Nine months after its public launch, Verb Data, a customer-facing analytics company, took in $3 million in funding to continue developing technology so that SaaS companies can build better in-product dashboards for their customers.
Founders Dave Hurt and Oleg Fridman started the Boston-based company in January 2020 and started its private beta program with five customers in August 2020, then launched to the public in April 2021.
Verb’s customer-facing analytics tools are built specifically to live inside multi-tenant SaaS applications, CEO Hurt told TechCrunch via email. What makes it different from competitors is the way it makes simpler the process of building and maintaining customer-facing dashboards by non-technical team members by reporting and automating the data infrastructure that supports those data experiences.
“For example, every chart that is built and embedded into a customer’s application is backed by a data warehouse that is specifically optimized for that chart without requiring any developer effort,” he added. “This allows software teams to focus on their core product while also providing their end-users with high-performing analytics dashboards.”
The funding round was led by El Cap Holdings and lead investors Stew Bradley and Kunal Tandon. Individual investors also participating include Stan Garber, Alex Yakubovich, Matt MacInnis, Steve Garrity and Packy McCormick.
The company counts dozens of companies as customers, including Encamp, BidOps, SwipeBy and ReviveMedia. Hurt attributes Verb’s flexibility for enabling customers to use the tools in a way that is unique to their needs.
Some are using it for embedded product dashboards, some are using it inside of Notion as a client analytics portal and others use Verb for customer success management or as a sales tool.
“Verb has allowed us to supercharge our efforts around both internal and customer reporting,” Ben Leiken, CTO at Bid Ops, a predictive sourcing software company, said via email. “Thanks to their powerful features, we’re able to instantly deploy changes and test new features with customers — all without needing to wait for our next release.”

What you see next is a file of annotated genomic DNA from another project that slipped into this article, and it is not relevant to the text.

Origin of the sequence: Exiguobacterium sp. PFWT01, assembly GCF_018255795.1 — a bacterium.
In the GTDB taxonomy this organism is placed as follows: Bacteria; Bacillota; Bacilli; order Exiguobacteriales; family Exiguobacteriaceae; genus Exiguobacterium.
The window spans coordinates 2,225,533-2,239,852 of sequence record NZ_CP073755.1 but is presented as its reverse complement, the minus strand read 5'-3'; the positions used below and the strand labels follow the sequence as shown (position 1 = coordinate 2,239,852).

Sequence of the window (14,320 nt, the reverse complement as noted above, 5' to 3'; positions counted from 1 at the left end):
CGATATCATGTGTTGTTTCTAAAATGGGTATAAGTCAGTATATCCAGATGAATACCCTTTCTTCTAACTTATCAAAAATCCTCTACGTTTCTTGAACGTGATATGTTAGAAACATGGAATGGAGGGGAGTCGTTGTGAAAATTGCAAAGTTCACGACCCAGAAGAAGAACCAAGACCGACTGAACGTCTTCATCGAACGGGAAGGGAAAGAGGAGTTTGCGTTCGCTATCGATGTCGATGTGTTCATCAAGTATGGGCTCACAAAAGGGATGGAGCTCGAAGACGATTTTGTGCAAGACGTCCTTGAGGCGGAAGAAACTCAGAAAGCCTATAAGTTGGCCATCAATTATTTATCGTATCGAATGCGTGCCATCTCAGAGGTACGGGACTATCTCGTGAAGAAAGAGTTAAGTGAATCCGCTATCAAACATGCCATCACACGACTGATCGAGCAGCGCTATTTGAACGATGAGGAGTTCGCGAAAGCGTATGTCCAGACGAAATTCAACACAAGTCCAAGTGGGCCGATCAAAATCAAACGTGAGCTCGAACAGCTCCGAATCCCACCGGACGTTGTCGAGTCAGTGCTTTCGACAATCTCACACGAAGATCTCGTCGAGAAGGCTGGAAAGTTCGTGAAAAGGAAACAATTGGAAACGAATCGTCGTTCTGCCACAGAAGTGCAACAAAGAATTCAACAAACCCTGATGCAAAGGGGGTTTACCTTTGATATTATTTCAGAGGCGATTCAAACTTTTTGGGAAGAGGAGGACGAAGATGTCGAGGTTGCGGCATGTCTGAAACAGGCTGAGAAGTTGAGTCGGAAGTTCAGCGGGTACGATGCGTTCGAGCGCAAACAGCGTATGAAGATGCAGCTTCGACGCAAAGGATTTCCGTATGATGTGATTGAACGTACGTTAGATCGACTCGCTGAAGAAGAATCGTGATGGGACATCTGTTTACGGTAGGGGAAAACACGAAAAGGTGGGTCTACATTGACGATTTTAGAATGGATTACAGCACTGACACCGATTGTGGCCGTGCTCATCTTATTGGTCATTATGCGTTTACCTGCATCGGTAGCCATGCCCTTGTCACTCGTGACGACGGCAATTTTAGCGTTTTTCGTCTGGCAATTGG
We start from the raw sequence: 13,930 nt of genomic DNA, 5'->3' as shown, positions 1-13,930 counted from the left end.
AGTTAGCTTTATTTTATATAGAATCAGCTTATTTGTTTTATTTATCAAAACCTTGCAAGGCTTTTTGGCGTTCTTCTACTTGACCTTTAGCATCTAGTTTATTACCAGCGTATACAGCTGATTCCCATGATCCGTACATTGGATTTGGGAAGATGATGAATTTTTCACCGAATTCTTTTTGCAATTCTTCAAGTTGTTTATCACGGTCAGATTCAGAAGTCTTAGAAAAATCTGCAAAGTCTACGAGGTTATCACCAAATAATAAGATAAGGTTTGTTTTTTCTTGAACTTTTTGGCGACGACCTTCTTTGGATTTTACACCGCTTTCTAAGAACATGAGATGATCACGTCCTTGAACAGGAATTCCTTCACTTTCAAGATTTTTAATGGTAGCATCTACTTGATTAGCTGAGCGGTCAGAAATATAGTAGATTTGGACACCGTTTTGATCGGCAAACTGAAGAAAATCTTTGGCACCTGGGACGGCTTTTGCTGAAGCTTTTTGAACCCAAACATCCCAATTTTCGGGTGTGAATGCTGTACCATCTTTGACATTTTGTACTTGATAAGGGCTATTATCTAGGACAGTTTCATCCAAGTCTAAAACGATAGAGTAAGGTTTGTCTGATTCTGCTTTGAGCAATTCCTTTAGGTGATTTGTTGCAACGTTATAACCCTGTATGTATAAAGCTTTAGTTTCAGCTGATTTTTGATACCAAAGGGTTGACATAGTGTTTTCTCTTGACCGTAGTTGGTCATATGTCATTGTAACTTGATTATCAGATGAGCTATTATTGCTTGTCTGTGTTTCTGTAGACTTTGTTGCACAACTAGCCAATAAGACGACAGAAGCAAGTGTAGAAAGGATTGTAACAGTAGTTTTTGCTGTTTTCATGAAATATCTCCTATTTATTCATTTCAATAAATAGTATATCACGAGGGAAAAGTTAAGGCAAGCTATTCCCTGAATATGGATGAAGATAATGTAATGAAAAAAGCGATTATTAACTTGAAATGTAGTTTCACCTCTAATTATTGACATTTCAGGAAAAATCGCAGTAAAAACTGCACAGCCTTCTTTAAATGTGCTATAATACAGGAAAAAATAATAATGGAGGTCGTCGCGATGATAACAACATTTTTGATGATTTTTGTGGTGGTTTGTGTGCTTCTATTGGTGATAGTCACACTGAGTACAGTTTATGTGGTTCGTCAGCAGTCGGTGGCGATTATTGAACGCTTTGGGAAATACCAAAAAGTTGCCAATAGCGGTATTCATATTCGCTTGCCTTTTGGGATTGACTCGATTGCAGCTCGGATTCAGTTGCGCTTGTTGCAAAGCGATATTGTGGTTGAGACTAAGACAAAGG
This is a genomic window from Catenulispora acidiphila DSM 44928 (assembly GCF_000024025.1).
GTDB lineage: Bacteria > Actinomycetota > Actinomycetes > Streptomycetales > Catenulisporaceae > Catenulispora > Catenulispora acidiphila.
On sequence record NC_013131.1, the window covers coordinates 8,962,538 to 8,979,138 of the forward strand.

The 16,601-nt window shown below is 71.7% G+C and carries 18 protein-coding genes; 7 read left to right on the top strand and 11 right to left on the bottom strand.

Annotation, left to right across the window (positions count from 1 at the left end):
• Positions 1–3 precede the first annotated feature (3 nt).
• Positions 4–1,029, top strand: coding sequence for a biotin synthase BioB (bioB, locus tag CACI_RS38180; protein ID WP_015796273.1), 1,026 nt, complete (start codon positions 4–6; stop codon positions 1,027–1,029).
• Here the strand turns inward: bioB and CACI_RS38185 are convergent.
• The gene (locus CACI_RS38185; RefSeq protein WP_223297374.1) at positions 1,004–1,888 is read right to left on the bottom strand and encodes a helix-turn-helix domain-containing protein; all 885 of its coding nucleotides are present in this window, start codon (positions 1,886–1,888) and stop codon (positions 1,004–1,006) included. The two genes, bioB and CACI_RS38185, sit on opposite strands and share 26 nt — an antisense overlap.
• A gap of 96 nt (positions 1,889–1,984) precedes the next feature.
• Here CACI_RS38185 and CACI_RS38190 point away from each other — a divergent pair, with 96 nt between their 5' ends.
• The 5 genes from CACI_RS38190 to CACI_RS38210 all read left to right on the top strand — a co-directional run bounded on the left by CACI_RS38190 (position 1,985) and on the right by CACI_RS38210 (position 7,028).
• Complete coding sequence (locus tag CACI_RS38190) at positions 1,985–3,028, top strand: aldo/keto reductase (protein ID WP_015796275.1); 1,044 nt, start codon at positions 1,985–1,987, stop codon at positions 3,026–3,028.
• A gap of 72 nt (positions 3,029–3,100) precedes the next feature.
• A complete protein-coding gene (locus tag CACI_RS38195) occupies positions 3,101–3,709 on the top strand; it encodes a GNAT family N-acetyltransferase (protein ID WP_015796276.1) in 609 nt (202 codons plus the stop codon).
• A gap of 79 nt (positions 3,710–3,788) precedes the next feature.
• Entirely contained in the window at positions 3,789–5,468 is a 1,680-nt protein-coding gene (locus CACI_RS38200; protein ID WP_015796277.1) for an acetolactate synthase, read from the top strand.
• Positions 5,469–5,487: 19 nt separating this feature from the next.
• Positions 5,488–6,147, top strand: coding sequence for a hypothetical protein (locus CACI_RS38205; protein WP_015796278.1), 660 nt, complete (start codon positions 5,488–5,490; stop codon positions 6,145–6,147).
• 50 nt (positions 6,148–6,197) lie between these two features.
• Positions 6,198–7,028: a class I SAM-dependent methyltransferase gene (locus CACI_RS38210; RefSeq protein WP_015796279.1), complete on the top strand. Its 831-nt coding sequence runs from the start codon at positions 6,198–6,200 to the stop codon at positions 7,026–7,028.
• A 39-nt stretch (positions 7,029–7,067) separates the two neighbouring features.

Prior to this new funding, Verb Data raised an undisclosed pre-seed round in 2020 that helped it complete its private beta and get to the public launch, Hurt said. He plans to invest in building out the company’s engineering team and on product development. Verb has 15 employees, up from seven at this time last year.
Some of the features coming down the pipeline in the first quarter include map data and charts for greater flexibility and use with Verb’s modularized drag-and-drop editor. Users will also be able to visualize their data on maps on existing dashboards to allow for better reporting.
In addition, Verb is working on additional data source integrations from existing partners, an updated design styles library and Slack integration for quicker and easier communication when a dashboard is created, Hurt said.
Hurt said the company was focused on customer growth over revenue, so he did not have year over year metrics to share, but did say that over the past six months, Verb had 65 new signups with an overall conversion rate of 20%. In July that rate increased to 30%. The company intends to raise another round of funding in the third quarter of 2023 and expects to have 100 paying customers by the end of 2023.
“The SaaS market is becoming more vertical-specific, which means that companies are competing on core functionality in their respective niche,” Hurt said. “While this generally means that end-customers are benefiting from software that more closely aligns with their needs, it also means that product teams have to focus on their core functionality to keep up with competition, making the analytics dashboard an even more difficult feature to prioritize on the roadmap.”